After years of vocal coaches and music educators regarding Nashville as an opportune city
for becoming an artist, it’s been exciting to realize that Nashville is, in fact, a family-first
hub of creatives.
One such example of a full-circle moment is Monica Moser’s partnership with fellow
Belmont alumni creatives in her latest music video, which is out now. Hitting the refresh
button on a past song of hers, “Feeling For You,” tells a story of a falling-out we have all
Taking place in a low-lit room, and tinged with the dynamic possibilities behind its veil of
minimalism, I was immediately intrigued to watch the story unfold.
Without spoiling the entire video, the stark use of lighting and camera effects and the
choreographer’s blindfold add a whole new element to Moser’s lyrics. The dissonant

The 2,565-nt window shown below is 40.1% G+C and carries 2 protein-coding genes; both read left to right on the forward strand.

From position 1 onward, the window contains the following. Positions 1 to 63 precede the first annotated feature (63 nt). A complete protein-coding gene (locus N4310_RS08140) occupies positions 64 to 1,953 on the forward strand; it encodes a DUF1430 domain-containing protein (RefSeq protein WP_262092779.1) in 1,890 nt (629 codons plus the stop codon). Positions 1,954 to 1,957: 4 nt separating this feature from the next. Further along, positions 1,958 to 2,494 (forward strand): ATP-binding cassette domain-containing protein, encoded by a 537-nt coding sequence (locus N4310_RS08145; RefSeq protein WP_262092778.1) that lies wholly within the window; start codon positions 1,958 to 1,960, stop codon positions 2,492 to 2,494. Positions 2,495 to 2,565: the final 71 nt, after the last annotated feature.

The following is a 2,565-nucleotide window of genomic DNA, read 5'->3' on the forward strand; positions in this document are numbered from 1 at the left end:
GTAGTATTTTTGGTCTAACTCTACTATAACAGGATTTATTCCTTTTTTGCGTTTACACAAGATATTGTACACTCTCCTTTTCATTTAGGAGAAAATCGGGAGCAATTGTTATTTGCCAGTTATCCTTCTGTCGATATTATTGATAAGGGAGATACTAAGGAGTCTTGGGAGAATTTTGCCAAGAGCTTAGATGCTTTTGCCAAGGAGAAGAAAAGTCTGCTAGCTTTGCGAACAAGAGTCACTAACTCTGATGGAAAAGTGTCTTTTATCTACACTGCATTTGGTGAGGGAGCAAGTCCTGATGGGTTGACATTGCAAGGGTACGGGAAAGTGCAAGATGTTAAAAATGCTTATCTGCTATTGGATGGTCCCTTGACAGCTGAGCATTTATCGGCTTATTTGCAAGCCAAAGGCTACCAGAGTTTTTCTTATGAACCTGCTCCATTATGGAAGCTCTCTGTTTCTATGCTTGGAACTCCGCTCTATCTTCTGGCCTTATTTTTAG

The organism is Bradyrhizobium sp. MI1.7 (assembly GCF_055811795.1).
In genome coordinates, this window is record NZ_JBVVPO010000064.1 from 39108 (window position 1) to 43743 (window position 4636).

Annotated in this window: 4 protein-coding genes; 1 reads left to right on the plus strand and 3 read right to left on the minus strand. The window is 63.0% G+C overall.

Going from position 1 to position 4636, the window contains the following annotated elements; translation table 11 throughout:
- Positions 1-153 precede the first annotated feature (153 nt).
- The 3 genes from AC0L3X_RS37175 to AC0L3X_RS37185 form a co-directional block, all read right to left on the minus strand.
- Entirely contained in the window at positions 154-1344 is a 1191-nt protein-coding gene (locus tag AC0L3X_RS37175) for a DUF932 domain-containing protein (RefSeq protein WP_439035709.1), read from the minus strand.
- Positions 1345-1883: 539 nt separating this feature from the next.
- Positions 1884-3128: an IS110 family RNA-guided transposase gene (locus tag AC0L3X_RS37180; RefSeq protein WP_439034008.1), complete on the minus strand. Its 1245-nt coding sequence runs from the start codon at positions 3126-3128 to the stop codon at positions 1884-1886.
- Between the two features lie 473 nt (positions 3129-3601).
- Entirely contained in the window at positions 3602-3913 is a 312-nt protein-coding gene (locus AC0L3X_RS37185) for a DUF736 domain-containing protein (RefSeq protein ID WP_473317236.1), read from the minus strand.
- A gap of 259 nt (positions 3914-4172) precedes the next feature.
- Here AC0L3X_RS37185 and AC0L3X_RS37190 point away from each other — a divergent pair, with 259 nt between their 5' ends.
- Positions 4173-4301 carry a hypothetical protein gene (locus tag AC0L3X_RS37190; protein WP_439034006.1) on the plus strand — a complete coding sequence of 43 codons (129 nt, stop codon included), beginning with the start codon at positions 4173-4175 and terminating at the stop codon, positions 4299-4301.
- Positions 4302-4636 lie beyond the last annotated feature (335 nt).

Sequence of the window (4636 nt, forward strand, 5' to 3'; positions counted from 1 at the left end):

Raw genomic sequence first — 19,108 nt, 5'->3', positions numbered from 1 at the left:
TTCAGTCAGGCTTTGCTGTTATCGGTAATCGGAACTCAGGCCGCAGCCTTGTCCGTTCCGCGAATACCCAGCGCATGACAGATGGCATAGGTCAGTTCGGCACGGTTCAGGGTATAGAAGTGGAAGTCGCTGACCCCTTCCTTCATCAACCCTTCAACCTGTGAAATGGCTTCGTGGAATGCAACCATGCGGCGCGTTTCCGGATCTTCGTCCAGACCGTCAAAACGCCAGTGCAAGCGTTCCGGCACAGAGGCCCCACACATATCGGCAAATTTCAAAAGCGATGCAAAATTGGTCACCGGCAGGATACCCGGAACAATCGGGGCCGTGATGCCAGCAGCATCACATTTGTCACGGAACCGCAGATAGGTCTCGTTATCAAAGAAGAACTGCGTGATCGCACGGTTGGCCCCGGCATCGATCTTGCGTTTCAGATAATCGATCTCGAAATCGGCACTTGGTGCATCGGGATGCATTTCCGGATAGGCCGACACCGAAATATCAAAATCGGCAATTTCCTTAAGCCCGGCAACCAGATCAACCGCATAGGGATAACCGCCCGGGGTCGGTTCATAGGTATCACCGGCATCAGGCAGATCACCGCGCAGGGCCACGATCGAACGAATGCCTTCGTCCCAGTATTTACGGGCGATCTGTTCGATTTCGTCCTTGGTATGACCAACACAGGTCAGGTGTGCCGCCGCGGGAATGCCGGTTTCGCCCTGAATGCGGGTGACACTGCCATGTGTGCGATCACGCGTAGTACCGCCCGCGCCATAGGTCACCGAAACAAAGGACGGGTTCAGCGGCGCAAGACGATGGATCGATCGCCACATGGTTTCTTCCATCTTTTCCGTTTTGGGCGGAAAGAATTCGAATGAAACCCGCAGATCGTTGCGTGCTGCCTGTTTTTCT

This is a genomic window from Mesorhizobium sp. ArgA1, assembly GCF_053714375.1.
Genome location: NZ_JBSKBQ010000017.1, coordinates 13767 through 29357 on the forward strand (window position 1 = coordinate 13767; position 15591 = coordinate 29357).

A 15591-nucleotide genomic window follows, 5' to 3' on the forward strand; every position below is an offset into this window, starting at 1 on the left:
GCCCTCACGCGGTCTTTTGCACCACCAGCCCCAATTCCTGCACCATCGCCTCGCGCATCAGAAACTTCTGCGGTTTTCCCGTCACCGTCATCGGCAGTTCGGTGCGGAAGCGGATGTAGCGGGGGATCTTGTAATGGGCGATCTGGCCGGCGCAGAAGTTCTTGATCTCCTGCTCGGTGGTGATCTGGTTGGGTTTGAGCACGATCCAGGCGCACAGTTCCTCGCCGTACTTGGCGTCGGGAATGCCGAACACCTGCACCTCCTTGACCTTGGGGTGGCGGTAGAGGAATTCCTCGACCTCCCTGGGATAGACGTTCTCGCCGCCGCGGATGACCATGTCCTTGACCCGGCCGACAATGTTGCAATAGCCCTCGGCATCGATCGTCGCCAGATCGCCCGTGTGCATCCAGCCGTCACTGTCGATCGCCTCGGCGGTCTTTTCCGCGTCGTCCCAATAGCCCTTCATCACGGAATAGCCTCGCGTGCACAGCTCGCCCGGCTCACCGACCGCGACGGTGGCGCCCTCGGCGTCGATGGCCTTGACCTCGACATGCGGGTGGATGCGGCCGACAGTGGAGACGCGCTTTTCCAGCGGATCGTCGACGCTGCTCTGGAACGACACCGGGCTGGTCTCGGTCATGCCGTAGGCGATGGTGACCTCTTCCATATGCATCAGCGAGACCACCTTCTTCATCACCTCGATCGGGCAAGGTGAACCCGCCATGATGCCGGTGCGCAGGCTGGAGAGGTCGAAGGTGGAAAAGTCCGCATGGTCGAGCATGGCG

opening harmonies, combined with a mixture of lyrical improv dancing, provoke tangible
feelings of being trapped in a vicious cycle with someone you love: going against your
better judgement, you tirelessly try to be everything for someone who perhaps isn’t
reciprocating. As with the lyrical progression and actions of the dancer, though, we must
choose what is best for ourselves at the end of the day.
Sonically, her music is hard to boil down to a single genre. Pushing the bounds of a cookie-
cutter singer songwriter, Moser’s sound floats around the folk/alternative, indie-pop realm.
Her gentle voice and mid-range tone are like velvet, and seems to freely move about the
song like a cello would in a full-bodied ballad. Born a New Yorker and Texas-raised, Moser